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WordFlix – Single Page App tutorial: Step 4 – Routing

Post Series: WordFlix – Super Powered Single Page App Tutorial

Step 4 – Starting Point

If you followed the previous steps of the tutorial, you should be able to continue here, but if you’re just jumping in or got lost in the last steps or just want to skip ahead, you can either check-out this branch of the Github repo or change directories to the “3” theme (wp-content/themes/3)

Imports for routing

To implement routing, (we’re using React Router v2.8.1) we need to import some components and functions from react-router and react-router-scroll.

At the top of the “index.js” file, with the other imports, add:

import { Router, Route, browserHistory, applyRouterMiddleware, Link } from 'react-router';
import { useScroll } from 'react-router-scroll';

Create new components

Now, let’s create a few new components that will act as our pages for the routes we’re about to implement.

Still inside the “index.js” file, create the following 2 components:

class MoviesPage extends Component {
  render() {
    return(
      <div>
        <h1>This is the movies list page</h1>
        <Link to="/">Home</Link>
        <br/>
        <Link to="/movies/some-movie-id">Movie Details Page</Link>
      </div>
    );
  }
}
class MoviePage extends Component {
  render() {
    return(
      <div>
        <h1>This is the movie detail page</h1>
        <Link to="/">Home</Link>
        <br/>
        <Link to="/movies">Movies List Page</Link>
      </div>
    );
  }
}

Add the Router to the app

Now that we have a few components to act as our pages, we can setup the Router to route to these components.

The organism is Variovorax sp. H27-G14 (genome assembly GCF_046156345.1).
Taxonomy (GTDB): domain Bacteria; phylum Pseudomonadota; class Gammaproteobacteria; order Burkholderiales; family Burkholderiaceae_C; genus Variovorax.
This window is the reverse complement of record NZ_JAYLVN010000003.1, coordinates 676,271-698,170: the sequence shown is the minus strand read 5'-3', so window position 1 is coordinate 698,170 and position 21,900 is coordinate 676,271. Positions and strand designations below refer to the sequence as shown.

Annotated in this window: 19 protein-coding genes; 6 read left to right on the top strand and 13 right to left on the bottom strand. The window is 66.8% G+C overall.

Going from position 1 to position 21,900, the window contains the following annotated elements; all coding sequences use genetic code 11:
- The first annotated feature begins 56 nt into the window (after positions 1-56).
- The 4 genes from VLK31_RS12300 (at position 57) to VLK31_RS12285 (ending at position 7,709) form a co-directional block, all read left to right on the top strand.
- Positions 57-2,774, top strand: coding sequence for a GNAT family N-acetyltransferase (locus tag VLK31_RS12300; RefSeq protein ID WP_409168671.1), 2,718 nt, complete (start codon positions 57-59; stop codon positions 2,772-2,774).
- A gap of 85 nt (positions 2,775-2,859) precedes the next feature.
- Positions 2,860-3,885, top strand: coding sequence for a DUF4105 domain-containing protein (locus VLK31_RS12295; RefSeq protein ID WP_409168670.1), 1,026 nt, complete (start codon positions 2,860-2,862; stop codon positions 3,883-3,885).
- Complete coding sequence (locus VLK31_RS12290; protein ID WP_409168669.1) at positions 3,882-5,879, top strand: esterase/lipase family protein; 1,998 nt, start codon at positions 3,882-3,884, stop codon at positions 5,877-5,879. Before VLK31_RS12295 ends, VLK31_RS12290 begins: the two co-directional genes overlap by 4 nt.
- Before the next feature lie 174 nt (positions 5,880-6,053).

Update the App component like so:

class App extends Component {
  render() {
    return(
      <Router history={browserHistory} render={applyRouterMiddleware(useScroll())}>
        <Route path="/movies" component={MoviesPage} />
        <Route path="/movies/:movieId" component={MoviePage} />
        <Route path="*" component={HomePage} />
      </Router>
    )
  }
}

Now, our App component isn’t just returning the <HomePage> component, but instead is returning a <Router> component, and we’ve hooked up the Router to be aware of our browserHistory (so we can use the back button) and to pay attention to our scroll position (so if we do click the back button we land at the same spot in the page we were previously at).

Basic routes

Then, we nest a few <Route> components inside the <Router> component.

We add a “/movies” Route that will render the <MoviesPage> component if the URL of our app is “graphql-workshop.dev/movies”

Dynamic Routes

Next, we add a “dynamic route” for our MoviePage.

The “/movies/:movieId” Route will render the <MoviePage> component if the URL is “graphql-workshop.dev/movies/some-value-here”

React Router makes the “:movieId” part of the route available to be used to create the content for the Route, and we’ll look at that a little later when we connect our app with some real data.

WildCard Routes

The last Route we add is a “wildcard” route, which acts as a catch all. Any url not matching “/movies” or “/movies/:movieId” will fall-back to this route.

In our case, we’ve defined this route to use our HomePage component. In most cases, you would probably implement something like a “NotFound” component to act as a 404 page, and assign a specific route for the homepage.

Visit the Routes

At this point, you should be click the “Explore Films” link on the HomePage, and it should take you to the “/movies” Route which should provide a link to the Movie Details Page and a link back to Home.

So we now have a multi-page Single Page App. Awesome!

The app should look like this now:

 

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